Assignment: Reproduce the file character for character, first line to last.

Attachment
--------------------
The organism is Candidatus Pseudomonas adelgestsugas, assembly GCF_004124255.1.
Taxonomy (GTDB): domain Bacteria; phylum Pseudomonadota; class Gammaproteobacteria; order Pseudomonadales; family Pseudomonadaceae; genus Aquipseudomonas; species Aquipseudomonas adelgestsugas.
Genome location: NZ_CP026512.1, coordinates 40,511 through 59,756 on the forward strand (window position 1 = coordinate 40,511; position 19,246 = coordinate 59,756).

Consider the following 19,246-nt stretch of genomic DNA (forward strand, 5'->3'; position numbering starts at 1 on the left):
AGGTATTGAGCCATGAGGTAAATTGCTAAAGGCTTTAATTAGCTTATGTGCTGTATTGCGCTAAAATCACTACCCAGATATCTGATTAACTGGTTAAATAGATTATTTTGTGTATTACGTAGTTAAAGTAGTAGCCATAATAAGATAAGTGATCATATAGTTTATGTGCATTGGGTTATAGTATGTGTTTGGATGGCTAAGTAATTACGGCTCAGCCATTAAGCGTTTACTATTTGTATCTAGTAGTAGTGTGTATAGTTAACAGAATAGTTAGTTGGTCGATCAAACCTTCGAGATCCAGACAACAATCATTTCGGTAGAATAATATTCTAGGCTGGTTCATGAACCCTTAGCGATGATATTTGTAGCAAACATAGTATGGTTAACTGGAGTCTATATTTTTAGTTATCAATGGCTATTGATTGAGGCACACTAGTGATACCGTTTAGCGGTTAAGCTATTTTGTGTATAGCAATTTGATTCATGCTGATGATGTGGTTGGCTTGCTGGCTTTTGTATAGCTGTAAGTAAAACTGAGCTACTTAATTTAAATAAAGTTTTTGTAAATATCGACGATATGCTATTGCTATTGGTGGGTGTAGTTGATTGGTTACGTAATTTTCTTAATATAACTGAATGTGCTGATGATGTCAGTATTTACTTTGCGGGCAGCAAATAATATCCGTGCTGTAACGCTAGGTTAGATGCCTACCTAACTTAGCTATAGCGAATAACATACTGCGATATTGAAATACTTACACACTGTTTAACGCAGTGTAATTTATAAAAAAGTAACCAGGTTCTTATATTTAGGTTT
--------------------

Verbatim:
The organism is Candidatus Pseudomonas adelgestsugas, assembly GCF_004124255.1.
Taxonomy (GTDB): domain Bacteria; phylum Pseudomonadota; class Gammaproteobacteria; order Pseudomonadales; family Pseudomonadaceae; genus Aquipseudomonas; species Aquipseudomonas adelgestsugas.
Genome location: NZ_CP026512.1, coordinates 40,511 through 59,756 on the forward strand (window position 1 = coordinate 40,511; position 19,246 = coordinate 59,756).

Consider the following 19,246-nt stretch of genomic DNA (forward strand, 5'->3'; position numbering starts at 1 on the left):
AGGTATTGAGCCATGAGGTAAATTGCTAAAGGCTTTAATTAGCTTATGTGCTGTATTGCGCTAAAATCACTACCCAGATATCTGATTAACTGGTTAAATAGATTATTTTGTGTATTACGTAGTTAAAGTAGTAGCCATAATAAGATAAGTGATCATATAGTTTATGTGCATTGGGTTATAGTATGTGTTTGGATGGCTAAGTAATTACGGCTCAGCCATTAAGCGTTTACTATTTGTATCTAGTAGTAGTGTGTATAGTTAACAGAATAGTTAGTTGGTCGATCAAACCTTCGAGATCCAGACAACAATCATTTCGGTAGAATAATATTCTAGGCTGGTTCATGAACCCTTAGCGATGATATTTGTAGCAAACATAGTATGGTTAACTGGAGTCTATATTTTTAGTTATCAATGGCTATTGATTGAGGCACACTAGTGATACCGTTTAGCGGTTAAGCTATTTTGTGTATAGCAATTTGATTCATGCTGATGATGTGGTTGGCTTGCTGGCTTTTGTATAGCTGTAAGTAAAACTGAGCTACTTAATTTAAATAAAGTTTTTGTAAATATCGACGATATGCTATTGCTATTGGTGGGTGTAGTTGATTGGTTACGTAATTTTCTTAATATAACTGAATGTGCTGATGATGTCAGTATTTACTTTGCGGGCAGCAAATAATATCCGTGCTGTAACGCTAGGTTAGATGCCTACCTAACTTAGCTATAGCGAATAACATACTGCGATATTGAAATACTTACACACTGTTTAACGCAGTGTAATTTATAAAAAAGTAACCAGGTTCTTATATTTAGGTTT